The High Court has granted the British Union for the Abolition of Vivisection (BUAV) permission to bring a judicial review against the Home Office, in which they are hoping to again confront animal care at Imperial, and also “prove that the Home Office guilty of foul play”.
The BUAV are claiming that the sanctions posed by the Home Office on those at Imperial found to be acting in breech of their animal licence during an investigation to be “extremely weak.”
The BUAV are stating that as a result of an “erroneous” reference in the Home Office report of the investigation, the BUAV has been misrepresented in the media and has suffered from reputational damage as a result. They are also claiming that “Imperial is misleading the public” about the post-operative care it provides for animals used in research, as outlined in Imperial’s first Annual Animal Research Review, published in March 2014.
The Home Office report, authored by the Animals in Science Regulation Unit, was published back in September 2014, and covered the results of the investigation into Imperial after the BUAV made public allegations about animal mistreatment.
The Home Office report states that: “Over 180 individual allegations, made by the animal rights organisation, of noncompliance were investigated.” The BUAV are now claiming that they have seen an unpublished table from the Home Office report that establishes that there were only 18 non-compliance allegations investigated, not 180. With the report finding only 5 cases of non-compliance in total, the BUAV are testifying that Imperial and other animal research advocates have since capitalised on the “5 out of 180” claim.
They state that this claim being repeated to the media has lead to “misrepresentation [that] has caused considerable damage,” to the organisation. The BUAV have since said to Felix: “The BUAV has asked the Home Office to correct the erroneous reference to 180 but it has refused to do so. The correct number is 18. “As ICL [Imperial College London] is fully aware (because it has the BUAV report), the BUAV made nothing like 180 allegations of non-compliance and the Home Office has declined to detail what it took to be such allegations.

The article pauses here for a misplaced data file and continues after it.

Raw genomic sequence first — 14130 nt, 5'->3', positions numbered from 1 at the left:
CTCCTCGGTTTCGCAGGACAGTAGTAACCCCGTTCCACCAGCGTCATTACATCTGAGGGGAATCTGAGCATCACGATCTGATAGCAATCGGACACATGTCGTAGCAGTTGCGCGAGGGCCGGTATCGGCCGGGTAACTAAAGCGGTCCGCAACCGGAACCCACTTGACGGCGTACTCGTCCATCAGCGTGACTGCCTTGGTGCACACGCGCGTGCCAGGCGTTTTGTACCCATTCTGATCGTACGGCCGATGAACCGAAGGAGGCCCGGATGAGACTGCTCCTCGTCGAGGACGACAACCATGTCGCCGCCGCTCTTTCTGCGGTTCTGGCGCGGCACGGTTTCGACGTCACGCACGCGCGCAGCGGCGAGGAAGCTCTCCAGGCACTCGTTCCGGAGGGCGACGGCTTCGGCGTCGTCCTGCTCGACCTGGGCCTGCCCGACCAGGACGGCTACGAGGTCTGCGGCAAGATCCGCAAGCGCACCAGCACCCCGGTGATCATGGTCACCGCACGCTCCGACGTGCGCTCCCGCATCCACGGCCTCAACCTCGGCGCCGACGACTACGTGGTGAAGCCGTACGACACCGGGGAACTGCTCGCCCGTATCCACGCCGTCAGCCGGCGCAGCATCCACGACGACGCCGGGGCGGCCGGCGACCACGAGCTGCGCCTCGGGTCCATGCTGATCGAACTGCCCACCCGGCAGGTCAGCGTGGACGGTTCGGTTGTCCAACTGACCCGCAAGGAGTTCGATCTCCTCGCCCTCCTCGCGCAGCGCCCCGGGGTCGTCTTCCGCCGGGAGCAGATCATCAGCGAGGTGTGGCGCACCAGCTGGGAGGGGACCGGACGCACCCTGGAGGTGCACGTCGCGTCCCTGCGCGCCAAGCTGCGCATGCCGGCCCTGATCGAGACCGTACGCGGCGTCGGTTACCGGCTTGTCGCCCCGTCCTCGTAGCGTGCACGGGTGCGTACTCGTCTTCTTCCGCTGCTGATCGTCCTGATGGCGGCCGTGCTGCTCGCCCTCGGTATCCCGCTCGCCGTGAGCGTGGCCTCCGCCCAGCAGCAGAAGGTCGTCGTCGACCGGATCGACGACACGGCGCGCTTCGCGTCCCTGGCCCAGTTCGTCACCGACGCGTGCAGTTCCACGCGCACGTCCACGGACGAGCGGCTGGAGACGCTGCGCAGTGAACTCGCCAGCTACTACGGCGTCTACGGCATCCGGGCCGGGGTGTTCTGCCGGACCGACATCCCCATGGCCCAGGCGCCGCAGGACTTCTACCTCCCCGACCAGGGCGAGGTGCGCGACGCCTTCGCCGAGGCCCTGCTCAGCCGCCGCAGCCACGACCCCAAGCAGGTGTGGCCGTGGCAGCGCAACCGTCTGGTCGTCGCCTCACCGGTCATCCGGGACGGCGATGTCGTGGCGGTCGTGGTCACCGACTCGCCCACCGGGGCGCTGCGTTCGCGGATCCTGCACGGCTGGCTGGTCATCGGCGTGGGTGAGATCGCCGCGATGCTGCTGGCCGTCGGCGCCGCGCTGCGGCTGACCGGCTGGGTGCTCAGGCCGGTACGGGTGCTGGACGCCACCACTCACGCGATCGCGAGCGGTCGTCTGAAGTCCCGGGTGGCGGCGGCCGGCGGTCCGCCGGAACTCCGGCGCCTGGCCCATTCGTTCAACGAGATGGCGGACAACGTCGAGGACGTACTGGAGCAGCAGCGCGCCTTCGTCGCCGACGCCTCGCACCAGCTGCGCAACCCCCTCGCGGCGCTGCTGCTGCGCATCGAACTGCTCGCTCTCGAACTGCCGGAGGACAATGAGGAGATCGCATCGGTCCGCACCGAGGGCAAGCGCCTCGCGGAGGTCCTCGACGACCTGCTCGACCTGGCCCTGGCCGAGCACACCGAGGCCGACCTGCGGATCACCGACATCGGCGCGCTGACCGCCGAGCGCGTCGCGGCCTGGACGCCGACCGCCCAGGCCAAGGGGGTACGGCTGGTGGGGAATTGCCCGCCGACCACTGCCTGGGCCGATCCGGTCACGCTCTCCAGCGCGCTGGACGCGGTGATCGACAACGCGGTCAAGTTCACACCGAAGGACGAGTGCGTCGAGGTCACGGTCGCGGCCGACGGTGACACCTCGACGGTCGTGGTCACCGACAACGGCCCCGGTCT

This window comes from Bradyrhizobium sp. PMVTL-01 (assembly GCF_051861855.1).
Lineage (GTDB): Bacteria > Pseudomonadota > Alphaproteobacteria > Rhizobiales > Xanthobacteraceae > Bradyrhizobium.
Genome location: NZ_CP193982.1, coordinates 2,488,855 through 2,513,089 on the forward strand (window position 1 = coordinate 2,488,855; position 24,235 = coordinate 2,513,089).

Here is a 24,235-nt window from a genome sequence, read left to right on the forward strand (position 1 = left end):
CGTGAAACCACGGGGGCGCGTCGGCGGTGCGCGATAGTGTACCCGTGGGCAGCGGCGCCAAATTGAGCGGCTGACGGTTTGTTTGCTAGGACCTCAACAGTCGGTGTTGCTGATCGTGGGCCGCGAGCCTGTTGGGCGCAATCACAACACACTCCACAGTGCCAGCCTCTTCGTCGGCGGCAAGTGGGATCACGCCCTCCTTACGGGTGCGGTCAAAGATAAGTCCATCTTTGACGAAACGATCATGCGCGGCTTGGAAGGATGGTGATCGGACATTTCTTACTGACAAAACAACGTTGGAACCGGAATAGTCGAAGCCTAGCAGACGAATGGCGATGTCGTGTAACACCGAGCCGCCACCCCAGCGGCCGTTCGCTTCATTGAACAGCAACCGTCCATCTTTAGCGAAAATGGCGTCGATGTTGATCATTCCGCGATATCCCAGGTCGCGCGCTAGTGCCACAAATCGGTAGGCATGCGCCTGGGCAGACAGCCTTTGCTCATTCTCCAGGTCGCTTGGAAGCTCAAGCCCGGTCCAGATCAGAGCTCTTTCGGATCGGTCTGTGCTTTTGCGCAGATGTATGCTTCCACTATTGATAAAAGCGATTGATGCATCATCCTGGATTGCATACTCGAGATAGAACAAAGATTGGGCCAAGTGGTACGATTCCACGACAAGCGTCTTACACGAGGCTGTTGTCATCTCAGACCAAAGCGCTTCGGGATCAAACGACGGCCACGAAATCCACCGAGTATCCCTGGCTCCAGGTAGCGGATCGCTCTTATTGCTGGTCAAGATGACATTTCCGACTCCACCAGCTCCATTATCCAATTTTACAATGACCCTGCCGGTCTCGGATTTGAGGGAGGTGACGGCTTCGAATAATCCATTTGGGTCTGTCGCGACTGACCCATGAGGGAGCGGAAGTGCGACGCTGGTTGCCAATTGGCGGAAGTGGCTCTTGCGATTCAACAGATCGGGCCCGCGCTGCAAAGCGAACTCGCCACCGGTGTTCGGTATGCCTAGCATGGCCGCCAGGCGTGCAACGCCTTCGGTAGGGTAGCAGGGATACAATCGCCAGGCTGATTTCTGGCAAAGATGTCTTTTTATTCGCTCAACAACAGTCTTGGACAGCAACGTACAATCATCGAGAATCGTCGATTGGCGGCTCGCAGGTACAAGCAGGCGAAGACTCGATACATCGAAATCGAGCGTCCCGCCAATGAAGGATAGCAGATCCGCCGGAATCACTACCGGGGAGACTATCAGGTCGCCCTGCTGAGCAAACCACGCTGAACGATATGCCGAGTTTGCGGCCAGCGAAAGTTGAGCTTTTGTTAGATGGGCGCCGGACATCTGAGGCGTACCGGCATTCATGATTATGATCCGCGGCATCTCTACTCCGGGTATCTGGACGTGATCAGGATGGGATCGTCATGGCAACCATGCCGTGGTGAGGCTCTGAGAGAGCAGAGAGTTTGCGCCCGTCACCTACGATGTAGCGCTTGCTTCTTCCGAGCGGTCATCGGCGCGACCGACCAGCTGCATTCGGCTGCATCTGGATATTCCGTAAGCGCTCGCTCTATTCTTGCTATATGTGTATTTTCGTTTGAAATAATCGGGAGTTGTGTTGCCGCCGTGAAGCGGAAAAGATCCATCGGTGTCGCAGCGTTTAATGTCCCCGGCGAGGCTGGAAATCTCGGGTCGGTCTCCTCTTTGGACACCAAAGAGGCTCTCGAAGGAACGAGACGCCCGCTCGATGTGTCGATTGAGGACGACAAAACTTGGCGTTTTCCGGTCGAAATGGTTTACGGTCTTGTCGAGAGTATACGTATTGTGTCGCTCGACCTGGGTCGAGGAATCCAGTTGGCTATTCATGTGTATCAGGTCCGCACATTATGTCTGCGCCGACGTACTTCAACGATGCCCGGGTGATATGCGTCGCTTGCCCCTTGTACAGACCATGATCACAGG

“But the important point is that it is clear that the Home Office only investigated 18 allegations.” The BUAV had previously released an eight-minute video that they themselves described as “harrowing and disturbing evidence,” and later produced a 71 page report detailing the findings, which was presented to the then Home Office Minister Lord Taylor of Holbeach.
The Home Office concluded in their report upon review of the BUAV material that “nothing was identified to suggest either referral for prosecution or immediate suspension of licences on welfare grounds were merited”. The BUAV are also criticising Imperial for perceived negligence, stating that there should be staff present at all hours on location after animals have undergone invasive surgery. However, an Imperial college spokesperson has addressed the issue, stating: “Although there is not a member of care staff present on site 24⁄7 there is always at least one vet plus five senior animal care staff on call 24⁄7 to attend to any emergencies outside working hours.
“The environmental parameters for the animals are monitored 24 hours a day by computer and will alarm when the parameters fall outside of the Home Office Code of Practice. If a problem occurs both maintenance and CBS staff are contacted by security and where necessary attend site.”
The judicial review is currently on-going. A spokesperson for the Home Office told the Times Higher Education (THE) earlier this week that it would not be appropriate to comment whilst legal procedures are still taking place. The clash between Imperial and the BUAV started back in April 2013, when The Sunday Times published the findings of a BUAV associate who was working undercover as a research technician. The reporter had filmed animal research over the course of seven months, which were compiled into an eight minute video released online.
The video contained graphic imagery of animal testing procedures, which many found uncomfortable to watch. Imperial commissioned its own enquiry soon after the BUAV allegations were released. The investigation was lead by Steve Brown, Director of the MRC Mammalian Genetics Unit at Harwell. The enquiry began in July 2013 and the findings were published the following December (2014).
The Brown investigation found that Imperial lacked “adequate leadership, management, operational, training, supervisory and ethical review standards,” and made thirty-three recommendations to the college for changes to working practices. Said Brown at the time of the review: “Our investigation identified a number of serious concerns on the conduct, management and oversight of animal research at Imperial College.
“Imperial College is internationally recognised as one of the world’s best research institutes and it is important that this is matched by its standards of animal use and welfare.” Imperial put into place a number of actions as a result of the Brown review, which included prioritising investment in staffing and leadership and placing more emphasis on refining, reducing, or replacing animal use in research. They also pledged to recruit a Director of Biosciences to provide direction in implementing further improvements.
These included a reform of the ethical review process for animal research, and a commitment to improving internal and external communication. BUAV have run various other undercover investigations in the past, some targeting other universities. They recently filmed another video using secret footage of research at Cambridge University, where they are currently using sheep in investigations into Batten’s and Huntington’s disease.